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I have got a ques ... where it said CCB is contraindicated in ACS ... as ccb causes vasodilation ... thus reflex tachycardia ... may worsen ischemia .... But we use GTN tho diff mechanism .. it also cause vasodilate thus can increase HR and ischemia .... GTN in initial drug in chest pain if suspect ACS ... why GTN is not contraindicated ..... as it may worsen ischemia too .... if someone know this , pls tell ......
 

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Who said CCBs CIed in ACS!

Calcium Channel Blockers are not contraindicated in the treatment of Angina. They are contraindicated in heart failure but not ACS.
 

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I'm not 100% sure, but I think that nifedipine (I suppose that by SSBs you mean dihydropyridines, not verapamil/diltizem) exerts its effect mainly on arteries (not the veins, as nitrates do). Thus, when there is already a compromise to a coronary branch due to ACS, adding an arterial dilator will evoke coronary steal phenomenon.
 

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CCBs and Agnina

The main drugs used in angina are Nitrates and Beta blockers. The pharmacodynamic idea behind both of them is to decrease myocardial oxygen demand.

Calcium channel blockers are also used in angina for the same effect, however the spectrum of CCB differ, on one end you have Nifedipine which affects mainly blood vessels and therefore its action is more similar to nitrates and on the other end you have verapamil which affects mainly the heart muscle and therefore its action is more similar to beta blockers as far as treatment of angina is concerned.

CCBs are not contraindicated in angina. But they are less effective than nitrates or beta blockers. However, should you have a patient with heart failure then they are contraindicated as they have negative inotropic effect.

Remember that Hydralazine and Minoxidil (they are not CCBs) are absolutely contraindicated in angina because of the severe reflex tachycardia expected. Also remember that Pindolol and Acebutolol (beta blockers) are also contraindicated in angina because they are partial agonists.
 

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The AC syndrome is ischemia of the heart muscle expressing itself
this ischemia is due to increased demands with less suuply so all drugs used play on this axis :
1) BB --> inhibit all cardiac properties --> saving of fuel --- > ttt the increaded demand
2)Nitrates ---> potent venodilator---> decrease the preload ---> decresed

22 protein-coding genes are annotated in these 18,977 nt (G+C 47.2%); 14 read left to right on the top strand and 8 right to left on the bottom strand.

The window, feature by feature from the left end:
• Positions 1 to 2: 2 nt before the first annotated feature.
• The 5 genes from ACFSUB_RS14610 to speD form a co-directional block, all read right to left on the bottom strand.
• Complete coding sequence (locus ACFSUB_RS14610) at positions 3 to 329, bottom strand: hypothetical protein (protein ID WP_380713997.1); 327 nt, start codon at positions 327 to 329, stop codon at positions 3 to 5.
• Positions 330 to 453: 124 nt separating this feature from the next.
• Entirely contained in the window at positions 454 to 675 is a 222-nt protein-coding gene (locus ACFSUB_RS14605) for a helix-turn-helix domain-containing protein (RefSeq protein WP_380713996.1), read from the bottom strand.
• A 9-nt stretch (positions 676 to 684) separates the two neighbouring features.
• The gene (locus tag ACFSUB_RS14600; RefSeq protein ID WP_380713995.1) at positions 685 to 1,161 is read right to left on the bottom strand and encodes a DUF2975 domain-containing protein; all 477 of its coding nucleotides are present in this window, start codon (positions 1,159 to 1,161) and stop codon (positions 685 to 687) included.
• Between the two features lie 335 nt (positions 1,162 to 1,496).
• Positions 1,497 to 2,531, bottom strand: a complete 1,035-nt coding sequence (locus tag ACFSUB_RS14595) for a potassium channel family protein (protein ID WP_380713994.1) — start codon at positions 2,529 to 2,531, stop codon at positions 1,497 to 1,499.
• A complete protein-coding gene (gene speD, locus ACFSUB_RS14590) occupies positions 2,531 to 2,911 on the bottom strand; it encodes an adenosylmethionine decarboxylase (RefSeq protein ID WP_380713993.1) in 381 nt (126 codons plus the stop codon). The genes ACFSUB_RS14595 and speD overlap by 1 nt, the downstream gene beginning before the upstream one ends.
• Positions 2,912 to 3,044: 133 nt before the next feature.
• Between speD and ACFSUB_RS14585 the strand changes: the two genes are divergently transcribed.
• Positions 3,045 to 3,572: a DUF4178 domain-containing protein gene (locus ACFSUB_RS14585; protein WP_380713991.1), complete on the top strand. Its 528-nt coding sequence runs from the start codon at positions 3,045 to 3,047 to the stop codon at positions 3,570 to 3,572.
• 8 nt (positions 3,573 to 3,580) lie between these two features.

demand + also it is coronary dilator-- > increased supply
3)ACEI : arteriodilator (without reflex tachycardia )---> decreased afterload --> decreased demand
4)CCB ---> act like BB by inhibition of all cardiac proprties and coronary dilator + ?
peripheral VD which differ according to subgroups e.g : short acting dihydropyridines e.g short acting nifedipine is potent peripheral VD-- > + of baroreceptors --> reflex Sypmathetic stimulation --> overcome the inhibition on heart--> reflex tachcardia ---> increased demand ---> preciptate and worsen ischemia
this can be avoided by use of additon of BB or using long actind nifedipine or other new generations in dihydropyridines or use other CCB groups:)
 

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2)Nitrates ---> potent venodilator---> decrease the preload ---> decresed
demand + also it is coronary dilator-- > increased supply
We have to mention, though, that the caronary dilatory effect of nitrates is exerted only on normal coronaries. If there is damage on the endothelium (like when there is a stable or unstable atheromatic plaque), this effect is rather negative, because the normal coronaries dilate and increase blood supply to their assigned myocardial area in the detriment of non-responding damaged coronaries.
 

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We have to mention, though, that the caronary dilatory effect of nitrates is exerted only on normal coronaries. If there is damage on the endothelium (like when there is a stable or unstable atheromatic plaque), this effect is rather negative, because the normal coronaries dilate and increase blood supply to their assigned myocardial area in the detriment of non-responding damaged coronaries.
coronary steal syndrome.........
 
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